Family: Asteraceae

When we think of daisies, we tend to imagine low-growing herbaceous flowers, similar to the kinds of daisies that emerge through meadows or are planted in flower gardens. However, the daisy family is a very large family of plants which also consists of trees and shrubs, of which New Zealand has many representatives.

One genus of woody daisies, Olearia, is especially well represented in a wide range of habitats throughout New Zealand. Olearia is an almost entirely Australasian genus, with a few stragglers north into New Guinea; and all of New Zealand’s species of Olearia are exclusively found within this country.

The characteristic flower form of daisies is evident in all New Zealand Olearia, whether in large showy displays of usually white flowers (such as in Olearia angulata), or in smaller, almost indiscernable arrangements of flowers (such as in the scented coastal tree daisy, Olearia solandri). The daisy ‘flower’ form that most people will be familiar with is actually a collection of many flowers composed together within a group (a group of flowers is referred to as an inflorescence in botany).

To introduce a botanical note to this description, the parts that make up the inflorescence are called florets (effectively meaning small flowers). Within a traditional white ox-eye daisy form (such as that also exhibited in our native alpine daisies from the genus, Celmisia), there are two types of floret. The outer white florets (which look like petals) are called ray florets. The inner yellow florets (which, viewed together, look like a button in the middle of the inflorescence) are called disc florets.

Olearia adenocarpa

This relatively recent discovery from the Canterbury Plains is one of our most critically endangered plants. An overwhelming number of the remaining c. 650 specimens of this spreading, filiramulate1 shrub have the misfortune of living on grazed sites – in which their long-term futures look somewhat tenuous. Accordingly, this is one plant that should find some level of sanctuary in the gardens (and public plantings) of Cantabrians – as demonstrated by the remnant specimen pictured below, right, growing in an eccentric location within a mown lawn pressed up against the garden shed.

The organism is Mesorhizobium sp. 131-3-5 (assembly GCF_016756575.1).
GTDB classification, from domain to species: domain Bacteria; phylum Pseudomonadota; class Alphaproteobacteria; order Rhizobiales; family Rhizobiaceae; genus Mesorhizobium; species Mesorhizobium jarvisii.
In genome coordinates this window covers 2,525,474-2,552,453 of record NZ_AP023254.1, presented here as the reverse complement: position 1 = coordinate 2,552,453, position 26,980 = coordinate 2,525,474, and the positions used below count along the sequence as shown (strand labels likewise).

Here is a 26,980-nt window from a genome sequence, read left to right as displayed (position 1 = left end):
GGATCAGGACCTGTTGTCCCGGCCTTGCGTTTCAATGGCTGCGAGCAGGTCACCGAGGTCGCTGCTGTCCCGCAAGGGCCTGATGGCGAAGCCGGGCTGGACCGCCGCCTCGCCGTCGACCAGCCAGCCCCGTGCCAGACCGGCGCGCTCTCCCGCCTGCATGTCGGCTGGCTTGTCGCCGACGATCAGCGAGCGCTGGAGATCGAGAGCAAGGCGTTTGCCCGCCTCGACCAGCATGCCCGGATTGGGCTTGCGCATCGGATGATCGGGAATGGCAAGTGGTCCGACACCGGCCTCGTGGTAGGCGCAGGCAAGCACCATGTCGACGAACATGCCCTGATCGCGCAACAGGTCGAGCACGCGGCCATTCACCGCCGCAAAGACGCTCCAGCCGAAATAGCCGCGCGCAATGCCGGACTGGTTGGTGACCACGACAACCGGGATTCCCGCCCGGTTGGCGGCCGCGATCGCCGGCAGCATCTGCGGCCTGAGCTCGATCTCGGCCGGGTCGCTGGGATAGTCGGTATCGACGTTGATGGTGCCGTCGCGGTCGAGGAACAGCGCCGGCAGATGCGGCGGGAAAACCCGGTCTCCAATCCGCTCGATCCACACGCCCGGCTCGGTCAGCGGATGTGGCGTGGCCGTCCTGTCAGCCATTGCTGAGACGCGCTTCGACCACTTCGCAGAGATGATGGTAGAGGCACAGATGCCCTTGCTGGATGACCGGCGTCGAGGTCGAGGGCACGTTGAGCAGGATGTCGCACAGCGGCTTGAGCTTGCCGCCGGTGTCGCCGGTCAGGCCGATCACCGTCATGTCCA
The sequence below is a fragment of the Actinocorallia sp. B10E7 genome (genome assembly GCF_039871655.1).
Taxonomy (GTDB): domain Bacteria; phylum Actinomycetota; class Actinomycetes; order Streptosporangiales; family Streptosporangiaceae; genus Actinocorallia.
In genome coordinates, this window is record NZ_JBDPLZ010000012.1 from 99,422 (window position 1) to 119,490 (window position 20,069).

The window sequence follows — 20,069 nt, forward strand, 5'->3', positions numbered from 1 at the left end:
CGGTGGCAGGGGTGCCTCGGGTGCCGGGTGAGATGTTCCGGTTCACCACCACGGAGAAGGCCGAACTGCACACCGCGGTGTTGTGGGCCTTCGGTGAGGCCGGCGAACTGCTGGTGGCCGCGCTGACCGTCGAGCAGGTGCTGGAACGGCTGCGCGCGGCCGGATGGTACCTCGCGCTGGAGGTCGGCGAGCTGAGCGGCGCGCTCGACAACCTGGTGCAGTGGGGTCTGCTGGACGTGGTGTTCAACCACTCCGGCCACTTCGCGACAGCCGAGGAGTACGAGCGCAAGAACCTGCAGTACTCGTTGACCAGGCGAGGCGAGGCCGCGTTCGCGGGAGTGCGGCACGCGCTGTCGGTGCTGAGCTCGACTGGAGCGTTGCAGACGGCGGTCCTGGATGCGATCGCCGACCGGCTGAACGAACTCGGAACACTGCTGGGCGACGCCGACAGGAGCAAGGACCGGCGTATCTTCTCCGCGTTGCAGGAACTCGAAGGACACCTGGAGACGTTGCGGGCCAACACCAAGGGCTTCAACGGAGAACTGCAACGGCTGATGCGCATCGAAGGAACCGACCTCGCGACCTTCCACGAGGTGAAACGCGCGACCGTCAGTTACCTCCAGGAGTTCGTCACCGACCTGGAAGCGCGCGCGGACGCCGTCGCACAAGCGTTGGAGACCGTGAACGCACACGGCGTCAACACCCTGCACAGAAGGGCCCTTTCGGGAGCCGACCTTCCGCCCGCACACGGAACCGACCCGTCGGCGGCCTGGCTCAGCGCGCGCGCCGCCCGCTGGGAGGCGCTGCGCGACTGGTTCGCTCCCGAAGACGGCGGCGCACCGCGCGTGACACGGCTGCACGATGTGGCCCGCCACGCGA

O. adenocarpa is one of a group of related small-leaved species of Olearia that occur over a wide range of the country, several of which are particularly associated with dry eastern areas of the South Island. For those who like their plants with insects, these Olearia spp. are notable in providing habitats for a wide variety of native moth species, some of which are entirely dependent on them. O. adenocarpa is most readily distinguishable from its closest relative, Olearia odorata, by its low, spreading growth habit – an unusual characteristic that was one of the main factors in alerting botanists to the distinctness of this species.

This spreading habit makes O. adenocarpa a useful species for gardens, as it can form a structural element within plantings that does not exceed 1.5m. The upward-reaching growth of its smaller stems have a directionality that makes a good contrast with the more rounded, ‘centralised’ form of other dryland shrubs, like Leonohebe cupressoides, Corokia cotoneaster and Olearia cymbifolia.

New main branches are often formed underneath the ground and, in the long term, as individual branches die off, they are renewed by new growth from the central crown. Bearing this in mind, within gardens, any old main stems that are diminishing in vigour should be viewed as a natural part of the plant’s continuing growth (rather than a sign of poor health), and pruned back to maintain an orderly appearance2.